The following post was originally published on EdSurge on May 23, 2017:
Every year, during Teacher Appreciation Week in May, many of us think back to our favorite teachers. I certainly do. I want to share the story of an amazing educator who has forever changed my life. And I also want to underscore how gratifying it is to have a career that enables me to support the work of teachers like her.
I had a remarkable teacher—the kind who sees latent talents in her students and truly inspires them to believe they can do anything. When I was a shy and nerdy ninth grader, Mrs. Treptow gave me a custom assignment. “Memorize this speech,” she said, handing me a piece of paper. “You’ll be reciting it in front of class next week.” As a 14-year-old in all of the throes of adolescence, I was terrified to stand in front of my peers and string together a few words, much less an entire speech. But Mrs. Treptow is the type of person who doesn’t take no for an answer. She had earned so much respect from her students, it was impossible to think about disappointing her. Plus, there was no way I was going to get a bad grade! So the next week with a gulp, cold sweat, and lots of stumbling, I gave my first big speech of high school.
A few months into giving more speeches, I realized I actually enjoyed it. By the end of that year, I co-founded my school’s cross-examination debate team and by the end of high school, we were ranked in the state semi-finalist pool. Just before high school graduation—through a scholarship for students from low-income backgrounds—I had the life-altering opportunity to speak at the US Department of State about my experiences growing up. I’d later go on to use my speaking skills in business presentations and board meetings, but it all began with a nudge from a teacher who challenged me to grow in an area in which I otherwise never would have pushed myself.
I’m proud to now work in education at NewSchools Venture Fund, where we find, fund and support schools and tools that help students be better prepared to achieve their most ambitious dreams. I’m especially excited to work with education technology products that allow teachers to allocate more time for their irreplaceable human touch—all of the intangible things that change students’ lives, just like Mrs. Treptow changed mine.
Just last week, my team announced the latest round of funding for edtech entrepreneurs who are creating sophisticated tools to support students and teachers. This is the fourth edtech challenge we’ve held since since launching the program two years ago. To me, the most gratifying aspect of this work is knowing that the edtech challenges are inspired by direct feedback from teachers. We know that when teachers are equipped with the resources they need, students like me are the direct recipient. And I am grateful to be able to support teachers, especially those like Mrs. Treptow.
I benefitted academically from her instruction, but also from the kindness, compassion and service that Mrs. Treptow embodied. Often, she would encourage and incentivize her students to put in community service hours; we could get extra credit for volunteering for things such as the local food pantry, which she manages in addition to the dozen other hats she wears. And when my family fell on especially hard times, a very familiar box of food would at times mysteriously appear on our doorstep. I never mentioned it out of embarrassment, but there was no mistaking who it came from.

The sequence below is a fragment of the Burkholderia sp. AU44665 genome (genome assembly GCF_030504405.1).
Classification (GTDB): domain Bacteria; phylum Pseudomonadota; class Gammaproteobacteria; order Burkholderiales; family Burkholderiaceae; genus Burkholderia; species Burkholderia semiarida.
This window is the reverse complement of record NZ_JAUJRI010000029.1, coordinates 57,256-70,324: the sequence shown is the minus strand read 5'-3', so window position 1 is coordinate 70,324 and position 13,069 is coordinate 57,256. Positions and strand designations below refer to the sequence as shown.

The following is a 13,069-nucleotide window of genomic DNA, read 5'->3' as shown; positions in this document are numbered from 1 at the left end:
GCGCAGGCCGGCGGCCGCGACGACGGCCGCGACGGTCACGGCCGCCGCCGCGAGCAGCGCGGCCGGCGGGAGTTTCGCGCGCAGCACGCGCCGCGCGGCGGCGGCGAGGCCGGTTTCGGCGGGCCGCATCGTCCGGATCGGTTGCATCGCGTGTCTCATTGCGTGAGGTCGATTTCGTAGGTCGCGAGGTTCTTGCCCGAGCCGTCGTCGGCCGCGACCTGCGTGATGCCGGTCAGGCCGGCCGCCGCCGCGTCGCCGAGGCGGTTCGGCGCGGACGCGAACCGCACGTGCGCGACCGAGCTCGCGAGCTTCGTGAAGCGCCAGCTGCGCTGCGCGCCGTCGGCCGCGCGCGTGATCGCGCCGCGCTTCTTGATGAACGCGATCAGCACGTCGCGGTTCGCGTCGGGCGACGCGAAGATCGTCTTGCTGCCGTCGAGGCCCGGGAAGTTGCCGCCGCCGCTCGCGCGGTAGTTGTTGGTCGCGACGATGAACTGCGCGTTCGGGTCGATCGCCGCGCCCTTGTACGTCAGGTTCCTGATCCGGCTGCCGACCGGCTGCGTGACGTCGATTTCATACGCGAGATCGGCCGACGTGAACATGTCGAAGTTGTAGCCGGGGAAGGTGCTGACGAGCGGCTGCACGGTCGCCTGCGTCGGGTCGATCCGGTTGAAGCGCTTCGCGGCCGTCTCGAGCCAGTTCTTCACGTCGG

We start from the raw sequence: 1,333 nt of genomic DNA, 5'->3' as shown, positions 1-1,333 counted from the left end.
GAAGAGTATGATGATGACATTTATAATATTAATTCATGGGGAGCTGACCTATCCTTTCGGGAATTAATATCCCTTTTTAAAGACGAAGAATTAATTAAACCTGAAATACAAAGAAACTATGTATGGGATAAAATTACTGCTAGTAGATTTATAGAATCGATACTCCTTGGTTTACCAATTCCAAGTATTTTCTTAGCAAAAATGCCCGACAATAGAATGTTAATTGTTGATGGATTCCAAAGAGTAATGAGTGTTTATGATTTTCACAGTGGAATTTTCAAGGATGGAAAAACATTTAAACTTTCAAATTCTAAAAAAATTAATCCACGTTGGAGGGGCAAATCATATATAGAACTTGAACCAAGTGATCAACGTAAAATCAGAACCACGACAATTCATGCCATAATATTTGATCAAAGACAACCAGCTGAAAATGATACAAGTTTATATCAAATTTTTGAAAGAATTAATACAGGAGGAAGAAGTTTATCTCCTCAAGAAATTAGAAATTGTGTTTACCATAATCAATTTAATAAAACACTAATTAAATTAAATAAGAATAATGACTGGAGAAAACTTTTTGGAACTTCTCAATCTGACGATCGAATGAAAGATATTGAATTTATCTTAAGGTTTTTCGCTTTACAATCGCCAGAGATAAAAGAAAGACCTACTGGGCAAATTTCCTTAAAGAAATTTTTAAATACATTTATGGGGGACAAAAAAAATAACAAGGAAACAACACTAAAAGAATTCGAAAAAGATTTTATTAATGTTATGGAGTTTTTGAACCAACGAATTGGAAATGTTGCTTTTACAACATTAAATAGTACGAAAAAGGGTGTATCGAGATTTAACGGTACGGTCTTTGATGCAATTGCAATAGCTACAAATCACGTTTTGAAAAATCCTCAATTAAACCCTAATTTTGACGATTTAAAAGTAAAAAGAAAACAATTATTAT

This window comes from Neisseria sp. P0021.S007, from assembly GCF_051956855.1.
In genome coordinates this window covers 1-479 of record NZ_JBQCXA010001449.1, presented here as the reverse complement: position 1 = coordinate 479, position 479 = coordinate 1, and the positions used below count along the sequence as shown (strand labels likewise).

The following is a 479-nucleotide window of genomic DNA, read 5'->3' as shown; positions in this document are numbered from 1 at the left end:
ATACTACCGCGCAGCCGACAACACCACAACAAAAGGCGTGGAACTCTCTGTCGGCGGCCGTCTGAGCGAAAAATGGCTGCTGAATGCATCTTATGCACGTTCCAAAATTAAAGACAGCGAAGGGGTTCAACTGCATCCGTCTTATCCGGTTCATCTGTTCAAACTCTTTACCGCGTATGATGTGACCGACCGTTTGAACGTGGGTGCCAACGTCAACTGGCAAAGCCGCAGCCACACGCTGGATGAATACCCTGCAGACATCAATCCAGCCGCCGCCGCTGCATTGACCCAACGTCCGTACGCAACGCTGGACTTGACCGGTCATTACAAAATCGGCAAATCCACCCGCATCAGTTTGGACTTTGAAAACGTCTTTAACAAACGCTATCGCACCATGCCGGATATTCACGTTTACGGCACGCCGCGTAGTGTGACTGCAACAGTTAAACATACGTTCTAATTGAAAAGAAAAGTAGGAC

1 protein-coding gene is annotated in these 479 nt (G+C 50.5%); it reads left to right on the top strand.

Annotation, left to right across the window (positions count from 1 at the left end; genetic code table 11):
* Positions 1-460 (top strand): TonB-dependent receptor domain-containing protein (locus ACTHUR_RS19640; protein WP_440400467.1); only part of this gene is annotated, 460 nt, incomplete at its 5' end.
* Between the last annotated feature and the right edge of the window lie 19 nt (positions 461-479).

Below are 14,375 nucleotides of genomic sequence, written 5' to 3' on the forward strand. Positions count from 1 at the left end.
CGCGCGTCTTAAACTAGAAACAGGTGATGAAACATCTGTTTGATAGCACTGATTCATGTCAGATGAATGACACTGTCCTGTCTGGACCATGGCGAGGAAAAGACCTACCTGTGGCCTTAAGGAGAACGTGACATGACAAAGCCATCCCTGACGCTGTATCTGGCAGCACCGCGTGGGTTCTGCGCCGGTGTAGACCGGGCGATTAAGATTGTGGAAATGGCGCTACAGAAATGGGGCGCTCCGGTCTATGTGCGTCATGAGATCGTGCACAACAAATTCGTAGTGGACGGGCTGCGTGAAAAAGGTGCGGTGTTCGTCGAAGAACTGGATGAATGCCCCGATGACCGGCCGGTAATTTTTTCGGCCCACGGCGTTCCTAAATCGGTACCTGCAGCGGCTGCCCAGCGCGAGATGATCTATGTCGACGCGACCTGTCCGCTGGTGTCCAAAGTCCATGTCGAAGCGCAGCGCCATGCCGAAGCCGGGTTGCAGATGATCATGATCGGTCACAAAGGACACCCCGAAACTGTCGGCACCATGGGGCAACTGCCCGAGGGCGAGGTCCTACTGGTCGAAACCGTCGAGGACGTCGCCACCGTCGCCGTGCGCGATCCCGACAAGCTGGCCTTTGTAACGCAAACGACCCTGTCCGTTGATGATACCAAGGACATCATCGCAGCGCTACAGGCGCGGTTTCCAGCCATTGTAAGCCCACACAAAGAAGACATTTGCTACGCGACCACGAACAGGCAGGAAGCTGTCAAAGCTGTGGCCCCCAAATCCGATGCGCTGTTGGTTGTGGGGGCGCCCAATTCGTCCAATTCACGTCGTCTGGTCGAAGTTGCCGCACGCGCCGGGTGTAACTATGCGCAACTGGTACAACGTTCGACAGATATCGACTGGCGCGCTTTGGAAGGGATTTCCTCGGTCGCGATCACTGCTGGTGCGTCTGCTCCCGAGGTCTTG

As a high school junior, I started thinking about college—but the process was complex and my parents didn’t have any personal experience to draw on for help; my dad hadn’t graduated from high school and my mom hadn’t completed college. I also didn’t have a computer or Internet access at home, which made the process even more daunting. But Mrs. Treptow, who also ran our school’s computer lab, let me join her in the lab after school as she was grading papers and planning lessons. As a result of this access, I was able to plan, research and earn more college scholarships than the rest of my high school graduating class combined. I later decided to go to Rice University (with her letter of recommendation), where I majored in cognitive neuroscience before starting my career in education.
Over the years, we remained in touch, and Mrs. Treptow never failed to continue in the cheerleader role. When I found myself in Houston and met up with her in person—nearly a dozen years after high school graduation and my family’s move to another city—she greeted me with an enormous hug and tears in her eyes as if I were a long-lost daughter. Over a long lunch, we spoke about her visiting me in San Francisco and she asked about my family, including each one of my five siblings by name. Not a single detail was lost in over a decade.
Last year, Mrs. Treptow asked me to come back to my high school to be a part of its career fair that—no surprise—she hosted. For the first time in my life, I had to tell her no—I was going to be at the Forbes 30 under 30 Summit with fellow honorees. But you can bet that this coming fall, I’ll be flying the 2,000 miles from San Francisco to Houston to share my story and career path with her students at the next career fair.
To teachers reading this: The dedication, love, and inspiration you bring to your students is meaningful beyond what words can describe. Thank you for the impact you have on students, especially ones who are growing up in circumstances like I did and are facing all of the familiar hurdles that accompany poverty. Your impact—all of the extras on top of the academics you teach—is being written into your own students’ life stories.
From the bottom of my heart, thank you.